Former U.S. President Donald Trump is seen at an event in Orlando, Florida, Feb. 26, 2022. U.S. District Judge Tanya Chutkan on Aug. 28, 2023, set his high-profile election interference trial for March 4, 2024, rejecting dates proposed by prosecutors and defense lawyers. AP

Judge Sets March 4 Trial Date in Trump Election Interference Case

Masood Farivar/ VOA News

The trial of former U.S. President Donald Trump on charges of plotting to overturn the 2020 presidential election will be held next March, a federal judge ruled Monday.

U.S. District Judge Tanya Chutkan, who is presiding over the case, set the high-profile trial for March 4, a day before Super Tuesday when voters in 15 states go to the polls to pick their party nominees for the 2024 presidential election.

Trump is currently the favorite to win the Republican nomination.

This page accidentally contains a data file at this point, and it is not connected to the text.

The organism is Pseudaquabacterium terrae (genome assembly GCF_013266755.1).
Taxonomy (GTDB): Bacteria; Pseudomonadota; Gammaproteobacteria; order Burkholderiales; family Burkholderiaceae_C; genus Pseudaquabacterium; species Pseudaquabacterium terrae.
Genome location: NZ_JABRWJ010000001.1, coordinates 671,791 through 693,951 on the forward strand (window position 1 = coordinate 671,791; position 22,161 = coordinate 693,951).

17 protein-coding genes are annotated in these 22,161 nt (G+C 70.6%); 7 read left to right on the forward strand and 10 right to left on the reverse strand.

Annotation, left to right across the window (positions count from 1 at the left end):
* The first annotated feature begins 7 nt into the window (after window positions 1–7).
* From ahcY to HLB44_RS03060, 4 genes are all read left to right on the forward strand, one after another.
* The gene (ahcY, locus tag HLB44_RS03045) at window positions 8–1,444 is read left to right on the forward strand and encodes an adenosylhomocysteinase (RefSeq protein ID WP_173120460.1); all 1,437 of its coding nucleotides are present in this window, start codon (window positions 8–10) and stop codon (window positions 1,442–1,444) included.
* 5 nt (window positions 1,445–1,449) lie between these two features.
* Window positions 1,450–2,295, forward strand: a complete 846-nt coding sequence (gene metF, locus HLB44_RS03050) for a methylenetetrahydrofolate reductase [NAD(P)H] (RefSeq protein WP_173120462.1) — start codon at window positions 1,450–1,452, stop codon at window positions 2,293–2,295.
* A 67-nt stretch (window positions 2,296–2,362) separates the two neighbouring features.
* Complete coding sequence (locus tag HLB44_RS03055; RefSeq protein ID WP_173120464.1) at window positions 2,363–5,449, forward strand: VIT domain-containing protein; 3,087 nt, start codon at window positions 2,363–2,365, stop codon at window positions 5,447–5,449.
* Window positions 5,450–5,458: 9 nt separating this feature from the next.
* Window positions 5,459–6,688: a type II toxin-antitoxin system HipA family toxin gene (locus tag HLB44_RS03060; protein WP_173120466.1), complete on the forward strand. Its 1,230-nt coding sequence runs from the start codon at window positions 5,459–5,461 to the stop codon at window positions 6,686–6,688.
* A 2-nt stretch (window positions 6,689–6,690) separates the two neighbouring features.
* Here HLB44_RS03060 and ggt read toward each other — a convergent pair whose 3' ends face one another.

Prosecutors had wanted to begin the trial on January 2, while the Trump defense team sought to put it off until April 2026, more than two years after the election.

Chutkan rejected both proposed dates as “unacceptable.” However, the trial date she set could complicate Trump’s presidential campaign and legal battles on multiple fronts.

Not only will it coincide with the start of the presidential primary season, but it will also likely clash with other court proceedings involving him and his associates.

In the southern U.S. state of Georgia, where Trump and 18 others were recently indicted for conspiring to overturn the election outcome there, prosecutors have proposed a March 4 trial date. A judge has yet to set a date.

Three weeks later on March 25, Trump is scheduled to go on trial in New York in connection with a hush money payment to an adult movie start ahead of the 2016 presidential election.

And on May 20, he’ll face a jury in Florida, where he was charged in June with illegally retaining classified documents after he left office and hiding them from investigators.

For Trump’s federal election interference trial to proceed, the dates of his state trials in New York and Georgia would have to be adjusted, according to legal experts.

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